Home Technology GadgetsLab Reviewed: VT801 Vehicle Tracking Device

Reviewed: VT801 Vehicle Tracking Device

We were sending several motorcycles on a 10-day test ride from Luzon, across the islands of Mindoro, Panay and Negros, and then back. While we had a back-up vehicle and support crew to assist the riders, we wanted the added assurance of knowing if the team was doing all right. This is where the VT801 Vehicle Tracking Device came in handy.

Design: 4/5

What are the best features of the VT801? It’s compact, measuring only 100 x 48 x 20 mm and weighing only 75 g. It’s weatherproof, with an IP67 fully sealed enclosure so it can withstand exposure to dust and rain. It’s not much to look at, just a small black plastic box with a connector on one end.

Hardware: 4.5/5

The VT801 has a highly sensitive 72-channel GPS receiver that can receive up to 3 GNSS systems concurrently, ensuring better location accuracy and quick time-to-first-fix. Data is transmitted via an embedded sim (eSIM) soldered directly onto the device. This has two advantages: (1) the SIM cannot be removed or tampered with; and (2) it can connect to more than 450 network operators in over 190 countries. In the Philippines, it can easily switch to whichever network has the strongest signal at any given location, ensuring almost nationwide coverage.

LED indicators provide information on power, GPS, and cellular status. It has a 105 mAh lithium-polymer backup battery to continue monitoring when the vehicle is turned off. It also has 4 MB of built-in memory. It has two digital inputs, one analog input, two digital outputs, a 1-Wire interface, and an RS232 interface.

The VT801 can be configured and updated over the air, so there is no need to retrieve the device. In case of tampering or if it is removed, it sends an alert and also registers the last known location.

User Experience: 4/5

We installed the VT801 GPS tracking devices on two underbone motorcycles and two scooters. Since the antennas for both cellular and GPS are built-in, it could be installed virtually anywhere on the vehicle. Since motorcycles don’t have an on-board diagnostics port, the tracker also had to be physically wired to the battery for its power source. (For installation in cars, an optional OBD connector does away with direct-to-battery wiring.) With its emulated ignition mode, the VT801 does not need to be connected to the vehicle ignition to monitor if the engine is running.

What makes the VT801 really useful is the accompanying software that serves as the command center, showing you all the registered vehicle trackers in your account. Apparently, the VT801 continuously monitors and transmits the following information: engine start, power-cut, low-battery, shock, and geo-fencing. In case of tampering, it can trigger an SOS or immediate alert.

On the software dashboard, you can see the unit’s current physical location; check its travel history as well as distance traveled and even play the exact routes that it followed in any given time frame like on a certain day, week or month; generate reports which you can customize according to your requirements; and even create geo-fences so you can be notified when a vehicle leaves or arrives at designated locations.

From Manila down to Mindoro then Panay and Negros, we were able to check at any given time where our test riders were located, whether they were traveling on schedule, etc. We noticed a lag in remote mountain roads without a cellular signal, but the information was quickly updated once they reached more accessible areas. Even during a patch of stormy weather, the tracker was able to transmit tracking information.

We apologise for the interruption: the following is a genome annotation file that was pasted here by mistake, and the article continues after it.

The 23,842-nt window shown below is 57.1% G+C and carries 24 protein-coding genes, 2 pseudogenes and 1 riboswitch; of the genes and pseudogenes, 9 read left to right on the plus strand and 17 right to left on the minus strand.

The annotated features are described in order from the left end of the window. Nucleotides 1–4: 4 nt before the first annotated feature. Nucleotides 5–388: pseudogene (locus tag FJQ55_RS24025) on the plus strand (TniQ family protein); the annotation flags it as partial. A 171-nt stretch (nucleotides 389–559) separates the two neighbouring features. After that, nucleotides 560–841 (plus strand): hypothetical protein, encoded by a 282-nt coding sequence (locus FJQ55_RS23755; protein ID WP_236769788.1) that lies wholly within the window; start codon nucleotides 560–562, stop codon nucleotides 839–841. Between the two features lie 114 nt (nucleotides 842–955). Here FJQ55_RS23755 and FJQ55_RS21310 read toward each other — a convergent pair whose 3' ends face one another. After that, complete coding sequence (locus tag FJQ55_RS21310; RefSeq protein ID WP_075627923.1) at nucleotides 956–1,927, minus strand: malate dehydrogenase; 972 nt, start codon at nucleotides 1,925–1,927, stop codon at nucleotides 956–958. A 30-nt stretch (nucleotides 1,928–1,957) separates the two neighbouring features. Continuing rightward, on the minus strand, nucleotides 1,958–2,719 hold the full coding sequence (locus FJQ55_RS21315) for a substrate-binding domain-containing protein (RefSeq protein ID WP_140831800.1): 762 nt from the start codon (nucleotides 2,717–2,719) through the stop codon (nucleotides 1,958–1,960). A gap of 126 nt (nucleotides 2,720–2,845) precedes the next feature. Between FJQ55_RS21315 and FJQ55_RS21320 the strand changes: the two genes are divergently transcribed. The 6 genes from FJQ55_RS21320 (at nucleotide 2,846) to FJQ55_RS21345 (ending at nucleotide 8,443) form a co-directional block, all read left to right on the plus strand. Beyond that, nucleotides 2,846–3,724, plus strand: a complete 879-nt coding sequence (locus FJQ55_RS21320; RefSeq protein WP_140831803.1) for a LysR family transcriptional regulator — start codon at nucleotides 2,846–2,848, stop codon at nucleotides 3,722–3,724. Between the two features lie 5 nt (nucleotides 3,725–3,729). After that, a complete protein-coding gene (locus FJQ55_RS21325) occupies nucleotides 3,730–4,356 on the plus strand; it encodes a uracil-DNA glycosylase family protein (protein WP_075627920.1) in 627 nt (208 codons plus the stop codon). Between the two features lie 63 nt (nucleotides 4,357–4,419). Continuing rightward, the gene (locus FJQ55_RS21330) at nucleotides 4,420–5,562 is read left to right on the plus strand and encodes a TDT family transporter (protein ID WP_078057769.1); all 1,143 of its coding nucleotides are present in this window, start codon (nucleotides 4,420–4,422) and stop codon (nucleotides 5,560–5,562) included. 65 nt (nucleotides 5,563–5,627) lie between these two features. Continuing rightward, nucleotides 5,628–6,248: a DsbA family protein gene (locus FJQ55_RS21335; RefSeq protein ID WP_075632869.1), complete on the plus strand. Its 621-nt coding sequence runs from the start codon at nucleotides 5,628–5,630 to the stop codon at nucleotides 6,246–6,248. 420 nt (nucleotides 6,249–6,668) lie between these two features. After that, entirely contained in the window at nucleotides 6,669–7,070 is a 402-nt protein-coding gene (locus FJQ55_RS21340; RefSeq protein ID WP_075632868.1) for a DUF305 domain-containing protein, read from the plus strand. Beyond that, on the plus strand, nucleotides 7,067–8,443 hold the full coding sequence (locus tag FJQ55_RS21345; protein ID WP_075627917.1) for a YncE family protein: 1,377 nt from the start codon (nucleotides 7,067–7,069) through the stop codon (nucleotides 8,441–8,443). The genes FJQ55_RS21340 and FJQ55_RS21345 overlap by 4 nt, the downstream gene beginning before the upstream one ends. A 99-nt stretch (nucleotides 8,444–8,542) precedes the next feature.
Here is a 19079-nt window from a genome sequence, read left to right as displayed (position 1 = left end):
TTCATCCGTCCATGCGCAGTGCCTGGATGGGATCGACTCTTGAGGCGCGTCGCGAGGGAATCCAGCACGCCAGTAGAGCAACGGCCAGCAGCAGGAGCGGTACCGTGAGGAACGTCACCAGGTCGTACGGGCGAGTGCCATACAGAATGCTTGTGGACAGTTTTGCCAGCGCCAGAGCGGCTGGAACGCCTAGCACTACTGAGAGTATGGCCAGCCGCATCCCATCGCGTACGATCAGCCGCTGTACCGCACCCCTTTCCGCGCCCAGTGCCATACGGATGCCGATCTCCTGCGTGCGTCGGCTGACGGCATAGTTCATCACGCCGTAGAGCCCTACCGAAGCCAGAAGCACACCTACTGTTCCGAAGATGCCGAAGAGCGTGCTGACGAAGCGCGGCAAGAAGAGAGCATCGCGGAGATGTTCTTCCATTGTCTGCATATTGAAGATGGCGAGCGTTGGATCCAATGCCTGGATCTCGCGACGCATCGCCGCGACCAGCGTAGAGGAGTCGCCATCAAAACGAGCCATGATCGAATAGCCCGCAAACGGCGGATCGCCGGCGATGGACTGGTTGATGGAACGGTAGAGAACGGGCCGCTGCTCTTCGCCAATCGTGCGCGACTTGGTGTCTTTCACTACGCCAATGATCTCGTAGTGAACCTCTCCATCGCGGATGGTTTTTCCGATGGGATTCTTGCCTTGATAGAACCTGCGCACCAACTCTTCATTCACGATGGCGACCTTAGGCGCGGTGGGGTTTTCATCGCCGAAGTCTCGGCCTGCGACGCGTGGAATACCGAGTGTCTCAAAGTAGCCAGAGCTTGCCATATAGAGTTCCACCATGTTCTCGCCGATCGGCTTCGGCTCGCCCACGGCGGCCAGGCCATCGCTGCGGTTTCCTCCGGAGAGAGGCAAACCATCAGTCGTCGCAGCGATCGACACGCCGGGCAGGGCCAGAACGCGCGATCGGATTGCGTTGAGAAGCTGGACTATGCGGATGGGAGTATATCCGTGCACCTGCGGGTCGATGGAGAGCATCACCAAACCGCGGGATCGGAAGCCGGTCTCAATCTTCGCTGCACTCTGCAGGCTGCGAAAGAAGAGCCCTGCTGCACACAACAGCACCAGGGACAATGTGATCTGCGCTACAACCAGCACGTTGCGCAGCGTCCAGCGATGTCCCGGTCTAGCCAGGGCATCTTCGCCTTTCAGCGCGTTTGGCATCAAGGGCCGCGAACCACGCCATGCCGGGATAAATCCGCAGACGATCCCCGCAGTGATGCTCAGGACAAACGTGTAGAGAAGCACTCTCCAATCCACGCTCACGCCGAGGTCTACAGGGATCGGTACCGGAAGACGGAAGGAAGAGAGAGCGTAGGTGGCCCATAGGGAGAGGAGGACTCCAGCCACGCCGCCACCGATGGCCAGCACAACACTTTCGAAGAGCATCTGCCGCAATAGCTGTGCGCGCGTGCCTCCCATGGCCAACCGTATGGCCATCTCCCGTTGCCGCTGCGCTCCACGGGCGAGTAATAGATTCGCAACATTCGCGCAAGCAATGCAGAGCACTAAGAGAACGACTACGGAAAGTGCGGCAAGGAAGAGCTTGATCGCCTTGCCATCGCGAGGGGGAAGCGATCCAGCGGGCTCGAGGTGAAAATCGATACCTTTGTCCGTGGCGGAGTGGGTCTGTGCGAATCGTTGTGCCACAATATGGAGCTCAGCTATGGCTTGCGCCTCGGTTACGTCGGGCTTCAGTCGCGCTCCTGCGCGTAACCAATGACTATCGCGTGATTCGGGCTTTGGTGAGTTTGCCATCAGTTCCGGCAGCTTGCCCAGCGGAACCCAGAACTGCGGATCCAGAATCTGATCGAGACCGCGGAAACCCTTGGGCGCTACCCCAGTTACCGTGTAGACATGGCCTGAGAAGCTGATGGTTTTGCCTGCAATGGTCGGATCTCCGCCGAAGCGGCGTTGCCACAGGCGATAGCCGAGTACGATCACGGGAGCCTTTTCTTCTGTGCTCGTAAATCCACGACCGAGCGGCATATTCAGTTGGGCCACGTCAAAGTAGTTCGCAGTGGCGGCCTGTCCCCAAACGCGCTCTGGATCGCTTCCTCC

Value: 4/5

According to the local supplier, Ascent Solution Philippines Inc., the VT801 is offered on a subscription basis for about PHP 30 per day—a reasonable price to pay for your peace of mind and security.

In addition to commercial fleet applications like logistics and transport companies, I think families should also consider installing this in their vehicles. Imagine your peace of mind knowing exactly what time the family driver picked up the kids from school and getting a notification when they get home. Imagine the fuel savings when your driver knows he cannot keep the engine idling while parked because you will find out.

For motorcycle owners, imagine the added security of knowing that you can always easily locate your bike in case of any untoward incident.

Specifications:

  • GPS Receiver: 72 channels, GPS/QZSS L1 C/A, GLONASS L10F, BeiDou B1, Galileo E1B/C, SBAS L1 C/A: WAAS, EGNOS, MSAS, GAGAN
  • Time to First Fix: 26 s cold start; 2 s aided start; 1 s hot start
  • GPS Antenna with LNA: Built-in
  • Anti-Jamming: Active CW detection and removal
  • GSM Network: 2G and 3G
  • Cellular Antenna: Built-in
  • Dimensions: 100 x 48 x 20 mm
  • Weight: 75 g
  • Built-in Memory: 4 MB
  • SIM: MFF2 embedded
  • Protocol Support: TCP, UDP, SMS, USSD
  • Operating Temperature: –20 to +75 degrees Celsius
  • Humidity: 5% to 95% non-condensing
  • Enclosure: Waterproof IP67 compliant
  • Input Voltage: 9-50 V DC with surge suppressor
  • Backup Battery: Li-Polymer 105 mAh

What’s Hot:

  • Compact and weatherproof, suitable for motorcycles
  • Built-in SIM is not network-dependent; nationwide coverage
  • Can be installed on any 12/24V vehicle, including motorcycles

What’s Not:

  • No standalone mobile app for on-the-go monitoring (Update: Ascent assures us that this is a feature that’s coming soon)
  • Occasional tracking lag in areas without cellular coverage

Bottomline:

For your peace of mind, this is a very affordable, easy-to-use tracker.

Also published in GADGETS MAGAZINE December 2019-January 2020 Issue
Reviewed by Maribelle Alba